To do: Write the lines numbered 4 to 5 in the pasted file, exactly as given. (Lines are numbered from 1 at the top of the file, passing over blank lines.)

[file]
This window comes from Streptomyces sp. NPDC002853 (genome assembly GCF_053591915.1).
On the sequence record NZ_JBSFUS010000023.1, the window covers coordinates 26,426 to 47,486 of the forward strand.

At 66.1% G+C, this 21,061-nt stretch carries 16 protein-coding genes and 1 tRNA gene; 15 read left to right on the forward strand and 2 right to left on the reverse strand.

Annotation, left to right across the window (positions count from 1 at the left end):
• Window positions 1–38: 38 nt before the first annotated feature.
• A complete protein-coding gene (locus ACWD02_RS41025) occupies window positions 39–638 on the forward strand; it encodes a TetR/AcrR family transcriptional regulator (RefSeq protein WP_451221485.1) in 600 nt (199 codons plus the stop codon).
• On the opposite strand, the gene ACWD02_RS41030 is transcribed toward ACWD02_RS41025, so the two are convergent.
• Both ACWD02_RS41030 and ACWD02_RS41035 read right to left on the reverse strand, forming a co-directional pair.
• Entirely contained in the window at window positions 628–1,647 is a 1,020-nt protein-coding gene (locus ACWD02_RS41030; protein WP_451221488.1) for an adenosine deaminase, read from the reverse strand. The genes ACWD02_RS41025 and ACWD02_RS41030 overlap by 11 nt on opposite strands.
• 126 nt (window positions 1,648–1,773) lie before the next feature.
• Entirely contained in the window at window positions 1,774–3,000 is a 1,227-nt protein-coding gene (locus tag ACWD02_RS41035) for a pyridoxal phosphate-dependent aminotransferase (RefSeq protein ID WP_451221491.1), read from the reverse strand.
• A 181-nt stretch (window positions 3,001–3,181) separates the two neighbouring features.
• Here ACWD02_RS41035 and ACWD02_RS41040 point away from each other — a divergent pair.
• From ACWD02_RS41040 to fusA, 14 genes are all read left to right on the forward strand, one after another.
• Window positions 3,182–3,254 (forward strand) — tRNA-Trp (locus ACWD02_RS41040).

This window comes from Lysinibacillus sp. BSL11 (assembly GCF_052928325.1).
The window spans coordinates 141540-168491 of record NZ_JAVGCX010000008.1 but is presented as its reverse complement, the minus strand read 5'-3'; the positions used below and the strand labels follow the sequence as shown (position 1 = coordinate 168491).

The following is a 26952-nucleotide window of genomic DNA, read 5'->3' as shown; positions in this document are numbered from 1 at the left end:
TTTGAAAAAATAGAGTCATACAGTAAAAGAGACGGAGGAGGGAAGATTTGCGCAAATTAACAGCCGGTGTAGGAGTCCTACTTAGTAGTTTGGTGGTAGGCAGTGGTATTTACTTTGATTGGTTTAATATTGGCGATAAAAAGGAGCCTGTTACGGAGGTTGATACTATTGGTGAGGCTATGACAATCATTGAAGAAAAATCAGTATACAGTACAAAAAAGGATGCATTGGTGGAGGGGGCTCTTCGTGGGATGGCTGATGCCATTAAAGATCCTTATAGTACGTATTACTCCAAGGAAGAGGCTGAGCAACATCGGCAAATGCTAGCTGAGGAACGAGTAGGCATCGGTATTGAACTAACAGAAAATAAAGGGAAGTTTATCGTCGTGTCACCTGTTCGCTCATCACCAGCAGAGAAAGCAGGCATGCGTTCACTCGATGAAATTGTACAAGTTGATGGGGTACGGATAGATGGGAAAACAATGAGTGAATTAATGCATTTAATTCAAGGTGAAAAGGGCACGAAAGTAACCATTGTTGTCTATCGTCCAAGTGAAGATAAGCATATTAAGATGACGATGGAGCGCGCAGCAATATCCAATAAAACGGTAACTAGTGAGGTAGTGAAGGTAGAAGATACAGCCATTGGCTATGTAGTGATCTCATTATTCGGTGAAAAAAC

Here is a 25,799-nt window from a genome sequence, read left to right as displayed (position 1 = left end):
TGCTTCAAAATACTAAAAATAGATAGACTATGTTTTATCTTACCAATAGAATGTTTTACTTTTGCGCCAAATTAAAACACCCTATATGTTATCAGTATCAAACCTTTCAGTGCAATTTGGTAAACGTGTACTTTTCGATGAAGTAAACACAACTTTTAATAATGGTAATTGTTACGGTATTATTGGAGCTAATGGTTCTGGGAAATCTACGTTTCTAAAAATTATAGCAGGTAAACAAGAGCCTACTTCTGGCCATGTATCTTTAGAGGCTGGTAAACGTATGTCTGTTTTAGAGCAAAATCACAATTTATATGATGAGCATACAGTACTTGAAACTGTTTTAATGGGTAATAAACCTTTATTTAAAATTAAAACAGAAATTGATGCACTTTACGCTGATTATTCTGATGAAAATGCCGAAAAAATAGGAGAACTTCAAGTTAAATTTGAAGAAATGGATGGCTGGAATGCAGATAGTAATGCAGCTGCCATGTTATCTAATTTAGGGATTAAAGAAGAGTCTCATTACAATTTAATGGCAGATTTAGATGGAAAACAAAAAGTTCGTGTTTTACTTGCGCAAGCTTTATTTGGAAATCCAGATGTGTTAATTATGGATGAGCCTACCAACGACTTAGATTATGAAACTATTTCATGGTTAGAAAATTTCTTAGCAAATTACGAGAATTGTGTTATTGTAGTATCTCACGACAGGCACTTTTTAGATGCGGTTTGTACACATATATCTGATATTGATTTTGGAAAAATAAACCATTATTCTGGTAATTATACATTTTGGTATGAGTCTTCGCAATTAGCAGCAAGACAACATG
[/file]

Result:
Annotation, left to right across the window (positions count from 1 at the left end):
• Window positions 1–38: 38 nt before the first annotated feature.